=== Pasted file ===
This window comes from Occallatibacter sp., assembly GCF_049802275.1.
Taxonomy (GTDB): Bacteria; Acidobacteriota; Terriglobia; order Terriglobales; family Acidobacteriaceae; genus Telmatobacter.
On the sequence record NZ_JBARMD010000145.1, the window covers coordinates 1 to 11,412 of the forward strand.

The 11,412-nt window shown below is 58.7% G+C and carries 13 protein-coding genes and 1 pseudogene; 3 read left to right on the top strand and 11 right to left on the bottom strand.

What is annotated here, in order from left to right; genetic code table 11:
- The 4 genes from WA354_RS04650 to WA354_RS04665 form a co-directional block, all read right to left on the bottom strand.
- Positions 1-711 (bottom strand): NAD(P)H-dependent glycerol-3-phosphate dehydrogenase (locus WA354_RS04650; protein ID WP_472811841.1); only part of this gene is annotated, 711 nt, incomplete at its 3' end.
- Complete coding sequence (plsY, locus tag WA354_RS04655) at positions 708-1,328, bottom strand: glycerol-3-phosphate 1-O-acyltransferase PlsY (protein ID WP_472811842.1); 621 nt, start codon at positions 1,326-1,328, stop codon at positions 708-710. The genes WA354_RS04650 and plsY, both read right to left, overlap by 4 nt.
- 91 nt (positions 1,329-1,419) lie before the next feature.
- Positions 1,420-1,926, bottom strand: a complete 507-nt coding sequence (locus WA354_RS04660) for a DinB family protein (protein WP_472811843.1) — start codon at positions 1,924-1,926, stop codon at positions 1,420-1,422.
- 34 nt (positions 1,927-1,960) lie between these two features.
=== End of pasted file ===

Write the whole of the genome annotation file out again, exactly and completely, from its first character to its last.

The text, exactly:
This window comes from Occallatibacter sp., assembly GCF_049802275.1.
Taxonomy (GTDB): Bacteria; Acidobacteriota; Terriglobia; order Terriglobales; family Acidobacteriaceae; genus Telmatobacter.
On the sequence record NZ_JBARMD010000145.1, the window covers coordinates 1 to 11,412 of the forward strand.

The 11,412-nt window shown below is 58.7% G+C and carries 13 protein-coding genes and 1 pseudogene; 3 read left to right on the top strand and 11 right to left on the bottom strand.

What is annotated here, in order from left to right; genetic code table 11:
- The 4 genes from WA354_RS04650 to WA354_RS04665 form a co-directional block, all read right to left on the bottom strand.
- Positions 1-711 (bottom strand): NAD(P)H-dependent glycerol-3-phosphate dehydrogenase (locus WA354_RS04650; protein ID WP_472811841.1); only part of this gene is annotated, 711 nt, incomplete at its 3' end.
- Complete coding sequence (plsY, locus tag WA354_RS04655) at positions 708-1,328, bottom strand: glycerol-3-phosphate 1-O-acyltransferase PlsY (protein ID WP_472811842.1); 621 nt, start codon at positions 1,326-1,328, stop codon at positions 708-710. The genes WA354_RS04650 and plsY, both read right to left, overlap by 4 nt.
- 91 nt (positions 1,329-1,419) lie before the next feature.
- Positions 1,420-1,926, bottom strand: a complete 507-nt coding sequence (locus WA354_RS04660) for a DinB family protein (protein WP_472811843.1) — start codon at positions 1,924-1,926, stop codon at positions 1,420-1,422.
- 34 nt (positions 1,927-1,960) lie between these two features.